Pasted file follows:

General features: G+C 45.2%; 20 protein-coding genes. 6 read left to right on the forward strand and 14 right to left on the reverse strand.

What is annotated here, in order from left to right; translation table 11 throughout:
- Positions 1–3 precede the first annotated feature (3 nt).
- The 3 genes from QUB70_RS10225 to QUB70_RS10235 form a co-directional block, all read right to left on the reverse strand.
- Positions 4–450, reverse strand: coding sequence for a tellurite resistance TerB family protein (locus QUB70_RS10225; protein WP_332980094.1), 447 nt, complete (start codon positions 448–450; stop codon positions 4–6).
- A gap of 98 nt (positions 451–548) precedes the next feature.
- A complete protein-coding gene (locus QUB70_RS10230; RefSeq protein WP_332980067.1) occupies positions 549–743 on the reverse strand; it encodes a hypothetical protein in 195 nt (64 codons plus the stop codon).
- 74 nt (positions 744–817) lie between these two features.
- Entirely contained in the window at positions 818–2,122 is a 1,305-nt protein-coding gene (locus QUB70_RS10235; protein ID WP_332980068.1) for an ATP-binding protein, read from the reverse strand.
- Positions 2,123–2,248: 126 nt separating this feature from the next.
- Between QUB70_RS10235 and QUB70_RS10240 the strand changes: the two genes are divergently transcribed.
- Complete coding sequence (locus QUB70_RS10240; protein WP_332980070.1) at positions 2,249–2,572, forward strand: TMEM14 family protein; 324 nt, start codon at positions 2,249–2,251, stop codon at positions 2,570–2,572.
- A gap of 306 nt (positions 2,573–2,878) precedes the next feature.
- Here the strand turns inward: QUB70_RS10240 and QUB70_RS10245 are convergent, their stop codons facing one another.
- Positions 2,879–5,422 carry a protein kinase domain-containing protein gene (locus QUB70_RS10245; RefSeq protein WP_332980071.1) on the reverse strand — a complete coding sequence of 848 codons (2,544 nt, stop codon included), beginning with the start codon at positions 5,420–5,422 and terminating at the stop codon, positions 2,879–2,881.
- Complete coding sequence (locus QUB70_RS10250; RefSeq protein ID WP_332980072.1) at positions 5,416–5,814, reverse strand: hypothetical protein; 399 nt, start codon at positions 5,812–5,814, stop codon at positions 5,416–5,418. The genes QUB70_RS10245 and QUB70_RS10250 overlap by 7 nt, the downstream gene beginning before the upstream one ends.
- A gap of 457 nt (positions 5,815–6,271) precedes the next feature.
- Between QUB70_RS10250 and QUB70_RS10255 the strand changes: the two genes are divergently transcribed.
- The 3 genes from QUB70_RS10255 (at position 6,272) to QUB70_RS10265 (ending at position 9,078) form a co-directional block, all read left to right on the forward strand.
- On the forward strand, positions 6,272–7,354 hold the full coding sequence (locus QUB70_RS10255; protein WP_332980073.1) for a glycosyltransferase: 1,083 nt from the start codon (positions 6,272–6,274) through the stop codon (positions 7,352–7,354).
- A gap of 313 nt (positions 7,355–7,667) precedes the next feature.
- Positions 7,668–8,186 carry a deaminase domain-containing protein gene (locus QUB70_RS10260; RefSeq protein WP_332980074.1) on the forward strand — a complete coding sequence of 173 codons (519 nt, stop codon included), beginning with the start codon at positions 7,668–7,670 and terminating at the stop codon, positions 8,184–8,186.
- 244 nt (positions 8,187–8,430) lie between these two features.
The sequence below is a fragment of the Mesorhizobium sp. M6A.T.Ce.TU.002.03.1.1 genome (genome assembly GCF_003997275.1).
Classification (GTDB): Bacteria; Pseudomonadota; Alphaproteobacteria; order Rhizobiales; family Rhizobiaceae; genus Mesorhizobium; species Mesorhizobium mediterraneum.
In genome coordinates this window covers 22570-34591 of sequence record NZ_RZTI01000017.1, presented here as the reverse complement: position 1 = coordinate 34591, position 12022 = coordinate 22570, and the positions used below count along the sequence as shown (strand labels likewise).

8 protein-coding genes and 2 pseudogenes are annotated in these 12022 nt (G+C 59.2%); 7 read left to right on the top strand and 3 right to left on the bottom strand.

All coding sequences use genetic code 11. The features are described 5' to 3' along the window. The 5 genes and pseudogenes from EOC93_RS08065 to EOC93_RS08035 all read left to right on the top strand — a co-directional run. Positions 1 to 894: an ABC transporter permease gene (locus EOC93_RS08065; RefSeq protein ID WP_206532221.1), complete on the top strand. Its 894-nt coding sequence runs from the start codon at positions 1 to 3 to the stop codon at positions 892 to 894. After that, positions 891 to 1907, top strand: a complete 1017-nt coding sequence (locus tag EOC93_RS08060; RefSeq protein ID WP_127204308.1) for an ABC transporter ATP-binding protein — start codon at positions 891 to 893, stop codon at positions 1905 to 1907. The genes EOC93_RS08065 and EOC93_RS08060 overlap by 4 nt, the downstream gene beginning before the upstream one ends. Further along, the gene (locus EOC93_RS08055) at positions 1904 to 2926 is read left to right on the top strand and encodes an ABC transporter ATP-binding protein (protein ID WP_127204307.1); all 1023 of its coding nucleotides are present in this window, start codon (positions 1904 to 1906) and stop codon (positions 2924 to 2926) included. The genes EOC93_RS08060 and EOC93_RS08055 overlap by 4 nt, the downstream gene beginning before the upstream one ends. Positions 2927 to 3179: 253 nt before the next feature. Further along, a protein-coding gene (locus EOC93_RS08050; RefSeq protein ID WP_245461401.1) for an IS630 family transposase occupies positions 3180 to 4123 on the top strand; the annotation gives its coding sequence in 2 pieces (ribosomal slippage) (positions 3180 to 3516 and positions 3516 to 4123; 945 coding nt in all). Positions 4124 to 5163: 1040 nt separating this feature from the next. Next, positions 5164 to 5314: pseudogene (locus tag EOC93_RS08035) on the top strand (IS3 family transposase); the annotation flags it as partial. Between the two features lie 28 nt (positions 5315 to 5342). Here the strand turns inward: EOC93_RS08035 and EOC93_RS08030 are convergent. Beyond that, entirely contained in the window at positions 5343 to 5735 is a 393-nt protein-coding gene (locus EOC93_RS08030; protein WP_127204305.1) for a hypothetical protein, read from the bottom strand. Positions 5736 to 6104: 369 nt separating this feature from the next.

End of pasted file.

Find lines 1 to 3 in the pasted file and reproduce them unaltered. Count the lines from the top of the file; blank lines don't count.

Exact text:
General features: G+C 45.2%; 20 protein-coding genes. 6 read left to right on the forward strand and 14 right to left on the reverse strand.

What is annotated here, in order from left to right; translation table 11 throughout:
- Positions 1–3 precede the first annotated feature (3 nt).